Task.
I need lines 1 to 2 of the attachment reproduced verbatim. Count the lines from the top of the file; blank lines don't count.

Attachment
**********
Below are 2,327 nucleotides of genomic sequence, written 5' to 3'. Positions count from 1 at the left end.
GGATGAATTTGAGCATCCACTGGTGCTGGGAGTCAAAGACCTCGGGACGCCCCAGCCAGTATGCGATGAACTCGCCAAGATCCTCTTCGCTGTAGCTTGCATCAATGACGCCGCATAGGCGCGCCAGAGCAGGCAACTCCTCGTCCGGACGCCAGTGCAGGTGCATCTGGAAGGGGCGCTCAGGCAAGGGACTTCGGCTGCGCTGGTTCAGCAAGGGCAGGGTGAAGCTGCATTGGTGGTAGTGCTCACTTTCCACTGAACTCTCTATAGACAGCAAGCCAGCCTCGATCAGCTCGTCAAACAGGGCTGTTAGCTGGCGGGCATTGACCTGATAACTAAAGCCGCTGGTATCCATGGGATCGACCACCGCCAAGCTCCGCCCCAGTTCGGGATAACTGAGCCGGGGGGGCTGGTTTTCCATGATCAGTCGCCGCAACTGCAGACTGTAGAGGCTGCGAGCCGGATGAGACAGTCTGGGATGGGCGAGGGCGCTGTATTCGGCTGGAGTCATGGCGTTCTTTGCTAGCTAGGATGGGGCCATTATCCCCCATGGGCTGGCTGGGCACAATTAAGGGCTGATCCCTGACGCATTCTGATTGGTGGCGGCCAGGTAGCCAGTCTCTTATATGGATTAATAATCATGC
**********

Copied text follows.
Below are 2,327 nucleotides of genomic sequence, written 5' to 3'. Positions count from 1 at the left end.
GGATGAATTTGAGCATCCACTGGTGCTGGGAGTCAAAGACCTCGGGACGCCCCAGCCAGTATGCGATGAACTCGCCAAGATCCTCTTCGCTGTAGCTTGCATCAATGACGCCGCATAGGCGCGCCAGAGCAGGCAACTCCTCGTCCGGACGCCAGTGCAGGTGCATCTGGAAGGGGCGCTCAGGCAAGGGACTTCGGCTGCGCTGGTTCAGCAAGGGCAGGGTGAAGCTGCATTGGTGGTAGTGCTCACTTTCCACTGAACTCTCTATAGACAGCAAGCCAGCCTCGATCAGCTCGTCAAACAGGGCTGTTAGCTGGCGGGCATTGACCTGATAACTAAAGCCGCTGGTATCCATGGGATCGACCACCGCCAAGCTCCGCCCCAGTTCGGGATAACTGAGCCGGGGGGGCTGGTTTTCCATGATCAGTCGCCGCAACTGCAGACTGTAGAGGCTGCGAGCCGGATGAGACAGTCTGGGATGGGCGAGGGCGCTGTATTCGGCTGGAGTCATGGCGTTCTTTGCTAGCTAGGATGGGGCCATTATCCCCCATGGGCTGGCTGGGCACAATTAAGGGCTGATCCCTGACGCATTCTGATTGGTGGCGGCCAGGTAGCCAGTCTCTTATATGGATTAATAATCATGC